We decided to recreate a couple of the pictures of the Pitt's.  The spiffy shirt is long gone but their current house has  the same shingles as the old one.  The tissue paper is starting to fail but other than the pilot, added some years later, it's all original, and in very good condition.

The day we took these pictures dad was getting ready to start working an a large scale P-40 kit he got in a deal for his P-51 model which the other fellow should enjoy flying as much as dad did.  The P-40 has retracts and all so it should keep him busy for a few days.

I'm glad he still has the Pitt's.  The memories it brings back are treasures.

Brace Cable Length Fixture

Having figured out how to make the wire wrapped cable ends the way I wanted, I needed a way to make sure the cable length was correct.  Wrapping and soldering the ends was too much work to remake one because I messed up the cable length.  When we assembled the plane the first time we did it in the barn, and just made each cable to fit the plane with the wings held in position.  When I started this it was fall and I didn't want to leave the plane assembled in the driveway for weeks.  I also wanted to recover the wings while I made new cables.

To control the length I made a simple fixture from 2x4s and some pieces of angle iron.  The block and angle bracket on one end is screwed to the 2x4.  The other end can be positioned to the desired length of the cable and just clamped to the 2x4 frame.

I assembled the plane and rigged all the cables tight.
I measured each cable length from the edge of the fitting, at one end,to the center of the pin, on the far end of the turnbuckle, at the the other end.

The fixture is set up to duplicate cables using the distance between these same references, the edge of the fitting and the pin at the far end of the turnbuckle.

I made a bracket at the fixed end to hold the fitting.  It's screwed to a piece of 2x4 which is screwed to the 2x4 base.
I found I needed to protect the fitting paint from scratching so I made a protector from a plastic blister pack.  It had a nice fitting square corner.

The 3 holes are for socket head cap screws which keep the fitting from sliding off the end of the bracket, which it did without them.
My length measurement starts from the fitting side of the bracket.  If I had been thinking, I would have positioned the angle bracket on the block so the fitting side of the angle was in line with the edge of the block
I took all my measurements in centimeters because it was easier.

The movable block was made so the measurement between the edge of it and the edge of the fixed block is exactly the length of the cable.  As a result all I have to do was measure from the fixed block, draw a line for the front of the movable block and clamp the movable block on that line.

The bracket on the movable block has eye bolts for the turnbuckle pins.  Since all my wing brace cables are double I used 2 eye bolts.  In the end I did each cable as a separate piece so I could have done this with 1 eye bolt.

One advantage I found to 2 turnbuckles was the ability to easily lock the turnbuckle barrel so it wouldn't unscrew while working.

I crimped the Nicopress sleeve on the free end of the cable but did not wire wrap it until cutting the cable to length.  You can't spin the cable while it's still attached to the reel of cable.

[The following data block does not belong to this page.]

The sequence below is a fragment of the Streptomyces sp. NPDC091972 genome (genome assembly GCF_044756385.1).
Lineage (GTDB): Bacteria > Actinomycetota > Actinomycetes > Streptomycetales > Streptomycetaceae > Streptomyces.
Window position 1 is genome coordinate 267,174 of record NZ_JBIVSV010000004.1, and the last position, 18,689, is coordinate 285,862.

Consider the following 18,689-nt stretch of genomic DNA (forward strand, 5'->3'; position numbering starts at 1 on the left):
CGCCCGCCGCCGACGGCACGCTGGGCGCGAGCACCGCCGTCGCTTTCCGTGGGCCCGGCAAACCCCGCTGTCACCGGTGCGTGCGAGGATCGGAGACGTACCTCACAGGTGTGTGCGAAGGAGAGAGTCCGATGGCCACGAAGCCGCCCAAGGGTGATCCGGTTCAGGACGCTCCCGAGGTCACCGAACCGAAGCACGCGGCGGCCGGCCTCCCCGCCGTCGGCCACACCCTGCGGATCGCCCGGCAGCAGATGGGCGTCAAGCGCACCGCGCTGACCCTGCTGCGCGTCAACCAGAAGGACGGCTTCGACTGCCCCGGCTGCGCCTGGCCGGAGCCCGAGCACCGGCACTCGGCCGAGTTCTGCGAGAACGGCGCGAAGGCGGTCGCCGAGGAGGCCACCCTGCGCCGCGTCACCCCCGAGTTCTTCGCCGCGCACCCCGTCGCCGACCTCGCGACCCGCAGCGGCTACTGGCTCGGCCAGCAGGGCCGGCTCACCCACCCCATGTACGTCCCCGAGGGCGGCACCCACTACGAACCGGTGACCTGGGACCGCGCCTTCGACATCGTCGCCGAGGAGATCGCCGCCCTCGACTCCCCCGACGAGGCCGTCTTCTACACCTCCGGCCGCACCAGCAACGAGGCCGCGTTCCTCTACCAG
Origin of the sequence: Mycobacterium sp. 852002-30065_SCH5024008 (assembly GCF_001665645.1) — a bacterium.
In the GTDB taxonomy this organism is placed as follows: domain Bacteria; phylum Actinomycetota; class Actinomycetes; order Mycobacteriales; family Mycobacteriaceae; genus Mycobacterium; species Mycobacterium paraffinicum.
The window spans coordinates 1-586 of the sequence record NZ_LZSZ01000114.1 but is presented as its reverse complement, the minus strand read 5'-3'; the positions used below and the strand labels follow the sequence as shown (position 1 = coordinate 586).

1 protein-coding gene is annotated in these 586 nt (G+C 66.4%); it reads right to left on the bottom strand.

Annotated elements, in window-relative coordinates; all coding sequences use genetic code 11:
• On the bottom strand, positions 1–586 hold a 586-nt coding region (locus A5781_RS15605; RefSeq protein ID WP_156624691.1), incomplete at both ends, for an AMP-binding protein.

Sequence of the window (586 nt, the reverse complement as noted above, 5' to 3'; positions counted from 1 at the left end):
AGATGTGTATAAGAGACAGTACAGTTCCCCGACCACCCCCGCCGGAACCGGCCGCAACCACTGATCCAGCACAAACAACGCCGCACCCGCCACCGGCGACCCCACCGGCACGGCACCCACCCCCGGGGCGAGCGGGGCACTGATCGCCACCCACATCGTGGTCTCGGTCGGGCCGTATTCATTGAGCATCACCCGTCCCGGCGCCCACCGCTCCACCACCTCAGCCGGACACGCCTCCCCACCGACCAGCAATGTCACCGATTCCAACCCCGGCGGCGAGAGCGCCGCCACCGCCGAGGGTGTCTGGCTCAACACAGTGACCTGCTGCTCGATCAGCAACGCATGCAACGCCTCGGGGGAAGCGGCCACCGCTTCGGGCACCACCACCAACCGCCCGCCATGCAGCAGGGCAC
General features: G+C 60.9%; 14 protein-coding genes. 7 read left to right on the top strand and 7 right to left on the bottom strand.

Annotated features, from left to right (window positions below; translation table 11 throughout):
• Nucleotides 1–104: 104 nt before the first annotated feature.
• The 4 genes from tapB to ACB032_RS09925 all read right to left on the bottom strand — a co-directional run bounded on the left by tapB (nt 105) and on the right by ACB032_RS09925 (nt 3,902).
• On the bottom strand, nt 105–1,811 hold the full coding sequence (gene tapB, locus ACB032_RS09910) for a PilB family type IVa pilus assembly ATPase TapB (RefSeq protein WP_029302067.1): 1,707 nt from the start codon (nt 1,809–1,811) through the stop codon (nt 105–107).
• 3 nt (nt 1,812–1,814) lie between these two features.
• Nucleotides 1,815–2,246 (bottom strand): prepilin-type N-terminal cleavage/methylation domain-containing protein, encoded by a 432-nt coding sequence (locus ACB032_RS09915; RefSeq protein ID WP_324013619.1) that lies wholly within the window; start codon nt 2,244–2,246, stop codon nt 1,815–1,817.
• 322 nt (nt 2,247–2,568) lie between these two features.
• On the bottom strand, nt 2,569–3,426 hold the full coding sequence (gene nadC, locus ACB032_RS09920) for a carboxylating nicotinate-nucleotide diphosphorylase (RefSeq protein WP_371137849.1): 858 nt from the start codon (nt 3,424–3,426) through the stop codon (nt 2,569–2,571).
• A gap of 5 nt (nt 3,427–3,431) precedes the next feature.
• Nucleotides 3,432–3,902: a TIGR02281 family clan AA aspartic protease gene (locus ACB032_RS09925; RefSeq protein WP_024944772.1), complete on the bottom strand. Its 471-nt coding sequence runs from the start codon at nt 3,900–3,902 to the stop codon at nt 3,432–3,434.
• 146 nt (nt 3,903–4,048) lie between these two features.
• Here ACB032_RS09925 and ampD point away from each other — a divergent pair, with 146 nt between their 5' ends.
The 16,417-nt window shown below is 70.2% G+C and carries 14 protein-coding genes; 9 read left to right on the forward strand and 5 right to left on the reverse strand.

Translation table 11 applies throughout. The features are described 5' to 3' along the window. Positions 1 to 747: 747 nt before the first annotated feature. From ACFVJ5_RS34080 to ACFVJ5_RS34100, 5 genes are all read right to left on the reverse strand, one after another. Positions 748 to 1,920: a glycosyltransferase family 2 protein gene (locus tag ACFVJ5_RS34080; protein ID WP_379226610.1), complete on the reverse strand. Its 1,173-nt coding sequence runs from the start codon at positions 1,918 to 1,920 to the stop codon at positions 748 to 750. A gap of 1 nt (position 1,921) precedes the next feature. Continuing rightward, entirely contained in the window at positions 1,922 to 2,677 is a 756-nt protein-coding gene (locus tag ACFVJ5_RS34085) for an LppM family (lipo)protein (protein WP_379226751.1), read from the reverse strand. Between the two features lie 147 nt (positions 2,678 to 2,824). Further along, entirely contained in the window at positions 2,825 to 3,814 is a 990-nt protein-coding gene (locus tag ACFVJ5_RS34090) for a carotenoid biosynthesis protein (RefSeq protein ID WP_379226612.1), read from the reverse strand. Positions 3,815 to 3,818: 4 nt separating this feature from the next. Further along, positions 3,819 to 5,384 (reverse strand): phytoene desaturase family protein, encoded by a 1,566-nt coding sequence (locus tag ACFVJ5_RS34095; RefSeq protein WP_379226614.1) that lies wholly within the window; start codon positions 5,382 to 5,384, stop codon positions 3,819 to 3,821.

With the length set and the turnbuckle at zero threads showing, I pulled the cable snug, then cut it off about 8" past the fitting end bracket.

The turnbuckle end was then wire wrapped and soldered.

I found a couple nails and a safety pin made simple stops to keep the cable end from turning in the barrel.

Slip the Nicopress sleeve on the cable, pull the free end of the cable around the thimble on the wing fitting, then back through sleeve.
To grip the free end of the cable, so I could pull it tight, I modified a cheap pair of Vise Grip type pliers.  I used a chain saw file to make a groove to fit the 1/8" cable.  I felt it gripped better than flattening the cable end in the jaws.  The groove needs to be such that there is a slight gap when the jaws are tight.

This works really well.

I removed the adjustment screw on the pliers and installed a 5/16" eye bolt so I could use a ratchet strap to pull the cable tight.  The cheap pliers had a metric bolt with threads very close to 5/16 UNC.  I just ran a tap down the threads to clean them enough for the eye bolt to turn freely.

The ratchet strap works well to pull the cable tight.  To keep the 2x4 from bending I screwed another 2x4 to the bottom, forming a "T" section.

I also added some 2x4 feet so I can clamp it to saw horses at a convenient working height.

With the cable tight the Nicopress Sleeve is positioned with a 1/16" gap to the thimble, as on the other end, and squeezed.  I had to take the cable out of the fixture to make the squeeze closest to the fitting.  If you don't you just can't see what you are doing to position jaws.

My original idea was to leave the first cable in position while crimping the second cable.  With very little thinking I would have realized the 2 cables were too close together to squeeze the second cable with the first one tight.

Tip it back out of the way and do the second cable.  You still need 2 slots in this bracket for everything to fit.

The cable is then ready to finish wire wrapping the ends as discussed in the previous posting.